Following the recent release of the UK Unemployment Figures within the last few weeks, the FTA has called on the Government to clarify the position of European Workers after the UK leaves the European Union.
For more details; follow this link to the full article.
If you are interested in joining the Earned Recognition Scheme; please follow this link.
From 24 April 2018 the new Earned Recognition Scheme came into effect, adding a Blue category to the risk scores.
If you run transport in your business and you run under an operator licence, regardless of what type of licence you hold,I.E.; restricted, standard national international, you will fall into one of the categories below OCRS (Operator Compliance Risk Scores):
- Grey – New Operators / No Events in Last 3 Years
- Red – A Non-Complaint Operator (R: 26+, T: 31+, C: 26+)
- Amber – Compliant Issues Operator (R:11-25, T: 6-30, C: 11-25)
- Green – Complaint Operator (R: 10 or less, T: 5 or less, C: 10 or less)
- Blue – An Operator on the Earned Recognition Scheme; Meaning your vehicles are less likely to be pulled over/inspected by the roadside.
R: Roadworthiness; T: Traffic Enforcement; C: Combined Score
Yours score is calculated as follows:
(Year 1 points) + 0.75(Year 2 Points) + 0.5(Year 3 Points); all divided by the total number of events over the three year period.
The New Earned Recognition Scheme is available to operators who meet a certain set of criteria and is based on sharing tachograph and maintenance data with the DVSA, you will also need to have a DVSA-validated IT system for vehicle maintenance and drivers’ hours, this will monitor whether you’re meeting a set of key performance indicators (KPIs). The new earned recognition scheme is based on rewarding operators who are serious about road safety and if you can meet the criteria you will be accepted on to the scheme and achieve a Blue status.
Knowing your OCRS score is important; the closer your score is to Red, the more likely your vehicles are to be stopped at the side of the road.
In view of the EU-Mandated changes, that are required to become domestic law within the next two years; The Frieght Transport Association (FTA) has called upon the DVSA to review the delivery of Driver CPC (DCPC).
With Brexit fast approaching, the government have laid out that all European Law in operation by 23rd March 2019 will be adopted into domestic legislation. They have also given no indication that the DCPC will be scrapped after Brexit.
In their call to action, the FTA suggest the DVSA take a look into “all elements of the qualification & methods of implementation to ensure that they are fit for purpose.” This follows a previous call to action by the FTA in 2013; which was put off until “..the expected review of the EU Directive.”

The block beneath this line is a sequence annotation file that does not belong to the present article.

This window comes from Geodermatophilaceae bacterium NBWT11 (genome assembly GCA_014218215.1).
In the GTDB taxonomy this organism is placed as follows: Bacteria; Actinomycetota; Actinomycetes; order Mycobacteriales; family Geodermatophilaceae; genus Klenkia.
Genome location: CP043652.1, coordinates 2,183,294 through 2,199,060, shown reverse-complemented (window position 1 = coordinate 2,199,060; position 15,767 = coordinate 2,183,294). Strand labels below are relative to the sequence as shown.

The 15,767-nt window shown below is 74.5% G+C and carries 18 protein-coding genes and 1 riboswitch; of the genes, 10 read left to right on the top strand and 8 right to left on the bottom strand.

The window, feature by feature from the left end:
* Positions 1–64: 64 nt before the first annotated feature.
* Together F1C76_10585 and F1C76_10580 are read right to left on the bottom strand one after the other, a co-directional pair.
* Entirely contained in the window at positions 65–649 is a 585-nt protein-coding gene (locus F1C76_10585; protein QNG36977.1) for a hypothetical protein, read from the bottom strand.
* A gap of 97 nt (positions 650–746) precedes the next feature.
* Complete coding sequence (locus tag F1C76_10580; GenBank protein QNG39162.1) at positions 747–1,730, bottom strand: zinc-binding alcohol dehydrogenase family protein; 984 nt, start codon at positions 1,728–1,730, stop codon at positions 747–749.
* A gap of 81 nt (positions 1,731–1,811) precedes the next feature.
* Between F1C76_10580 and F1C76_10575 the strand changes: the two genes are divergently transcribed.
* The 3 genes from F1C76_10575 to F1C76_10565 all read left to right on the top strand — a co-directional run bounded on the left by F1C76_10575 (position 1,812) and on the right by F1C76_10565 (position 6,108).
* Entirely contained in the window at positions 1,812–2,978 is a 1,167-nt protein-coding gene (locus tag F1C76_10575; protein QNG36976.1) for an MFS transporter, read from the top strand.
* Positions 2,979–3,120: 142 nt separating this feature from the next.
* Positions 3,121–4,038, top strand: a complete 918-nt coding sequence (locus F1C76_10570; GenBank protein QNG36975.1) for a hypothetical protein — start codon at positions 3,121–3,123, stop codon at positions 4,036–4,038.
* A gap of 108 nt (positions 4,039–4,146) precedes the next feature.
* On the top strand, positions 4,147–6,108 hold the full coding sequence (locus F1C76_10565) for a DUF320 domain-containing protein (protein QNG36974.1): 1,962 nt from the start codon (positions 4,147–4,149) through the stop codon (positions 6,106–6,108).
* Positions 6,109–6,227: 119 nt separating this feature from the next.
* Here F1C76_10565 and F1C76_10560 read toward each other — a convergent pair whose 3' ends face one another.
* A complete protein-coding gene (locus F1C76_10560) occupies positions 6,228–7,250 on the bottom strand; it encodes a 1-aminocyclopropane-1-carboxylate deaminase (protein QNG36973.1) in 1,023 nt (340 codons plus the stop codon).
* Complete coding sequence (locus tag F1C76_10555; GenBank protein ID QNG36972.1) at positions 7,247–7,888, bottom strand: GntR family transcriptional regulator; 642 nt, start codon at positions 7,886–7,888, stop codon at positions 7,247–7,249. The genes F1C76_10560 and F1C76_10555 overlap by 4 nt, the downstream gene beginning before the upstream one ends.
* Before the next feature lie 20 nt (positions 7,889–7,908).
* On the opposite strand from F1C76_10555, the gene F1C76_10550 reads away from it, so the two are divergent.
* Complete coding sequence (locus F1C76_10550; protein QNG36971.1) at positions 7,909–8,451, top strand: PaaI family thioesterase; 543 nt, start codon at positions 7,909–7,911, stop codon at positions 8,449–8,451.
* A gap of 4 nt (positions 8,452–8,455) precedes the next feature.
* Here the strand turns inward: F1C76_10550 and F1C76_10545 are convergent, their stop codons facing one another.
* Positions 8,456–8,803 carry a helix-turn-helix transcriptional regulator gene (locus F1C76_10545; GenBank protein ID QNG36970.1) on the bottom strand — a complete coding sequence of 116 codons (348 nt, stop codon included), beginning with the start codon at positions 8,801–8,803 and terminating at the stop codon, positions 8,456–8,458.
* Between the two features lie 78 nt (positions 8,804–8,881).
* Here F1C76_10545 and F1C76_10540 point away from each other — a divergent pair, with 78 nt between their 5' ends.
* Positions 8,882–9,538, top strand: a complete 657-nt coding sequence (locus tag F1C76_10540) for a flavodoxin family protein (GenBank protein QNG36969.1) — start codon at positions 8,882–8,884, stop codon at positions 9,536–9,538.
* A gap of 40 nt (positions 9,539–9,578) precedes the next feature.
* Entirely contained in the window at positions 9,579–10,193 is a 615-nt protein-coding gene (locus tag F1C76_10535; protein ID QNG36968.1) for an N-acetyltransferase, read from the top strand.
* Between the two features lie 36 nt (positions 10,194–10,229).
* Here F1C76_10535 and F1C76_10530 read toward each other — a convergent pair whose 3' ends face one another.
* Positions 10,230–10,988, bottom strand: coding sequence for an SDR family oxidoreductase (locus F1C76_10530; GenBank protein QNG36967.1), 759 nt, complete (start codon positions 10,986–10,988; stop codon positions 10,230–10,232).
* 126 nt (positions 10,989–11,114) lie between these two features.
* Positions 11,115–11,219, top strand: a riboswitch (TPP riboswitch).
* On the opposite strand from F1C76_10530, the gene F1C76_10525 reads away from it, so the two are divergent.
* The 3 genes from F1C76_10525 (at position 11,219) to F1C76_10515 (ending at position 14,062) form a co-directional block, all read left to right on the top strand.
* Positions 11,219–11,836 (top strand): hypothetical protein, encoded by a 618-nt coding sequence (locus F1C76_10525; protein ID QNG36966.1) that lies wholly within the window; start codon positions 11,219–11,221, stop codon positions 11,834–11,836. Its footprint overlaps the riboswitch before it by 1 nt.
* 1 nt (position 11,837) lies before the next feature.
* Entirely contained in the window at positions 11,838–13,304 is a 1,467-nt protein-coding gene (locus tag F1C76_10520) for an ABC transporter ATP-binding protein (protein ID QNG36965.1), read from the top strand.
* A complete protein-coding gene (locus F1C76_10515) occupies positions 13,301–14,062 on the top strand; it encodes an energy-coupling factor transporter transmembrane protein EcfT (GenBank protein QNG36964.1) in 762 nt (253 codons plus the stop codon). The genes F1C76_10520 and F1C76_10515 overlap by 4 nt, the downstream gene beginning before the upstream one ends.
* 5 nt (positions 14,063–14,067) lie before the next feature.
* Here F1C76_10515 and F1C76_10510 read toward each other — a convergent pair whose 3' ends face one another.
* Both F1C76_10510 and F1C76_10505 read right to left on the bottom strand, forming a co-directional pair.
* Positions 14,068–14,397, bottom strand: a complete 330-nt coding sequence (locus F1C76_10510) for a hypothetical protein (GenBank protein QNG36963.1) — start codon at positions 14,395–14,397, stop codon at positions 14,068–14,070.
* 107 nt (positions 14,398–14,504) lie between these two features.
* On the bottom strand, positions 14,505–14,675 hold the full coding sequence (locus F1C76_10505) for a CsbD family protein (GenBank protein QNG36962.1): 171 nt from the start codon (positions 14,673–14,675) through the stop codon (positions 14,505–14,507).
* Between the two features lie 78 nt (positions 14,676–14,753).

On the 1st January 2018 DVLA released an update ‘Assessing Fitness to Drive: A Guide for Medical Professionals’.
This guide covers changes on advice given on insulin-treated diabetes, neurological disorders, cardio-vascular disorders, diabetes mellitus and visual disorders.
For more information; please see the following links:
Information for Medical Professionals.
Information for Non-Specialists.
What might we expect in the wake of last month’s High Court ruling, which found against the government’s current clean air strategy? The legally binding outcome, which is not being appealed, compels ministers to come up with a new plan to radically reduce NOx pollution. And fast. But planning is one thing: delivering it equitably, even painlessly, is quite another.
There’s more. The FTA (Freight Transport Association) and others were concerned that DEFRA’s (Department for Environment, Food and Rural Affairs) now discredited clean air strategy already went too far. Their concern: in the absence of adequate, sensibly priced CAZ (clean air zone) compliant Euro 6 vehicles – especially vans – many fleet operators would simply be forced out of their markets.
Now, however, campaign group ClientEarth and the court are likely to force DEFRA to concede twice, even three times the number of CAZs previously proposed. And it would be no surprise to see the due-date brought forward to 2018, instead of 2019 or 2020. If both turn out to be the case (and there are few alternatives to appeasing the judiciary and the populace), the future looks anything but festive.
Something has to give. And that something surely ought to be ministers’ resistance to putting their hands in their pockets. Yes, that means taxpayers’ money. But, given that most fleet operators are hardly flush with cash to accelerate vehicle renewal cycles, how else might they rise to this challenge which inevitably affects us all?
As we go to press, ministers are silent. But nothing short of a national scrappage scheme for, say, pre-Euro 3 trucks, buses, vans – and cars – will cut the mustard. That and serious incentives to encourage uptake of alternative transport fuels, such as gas, dual-fuel diesel and LPG (liquefied petroleum gas), hybrids and full electrics.
Transport Engineer Publication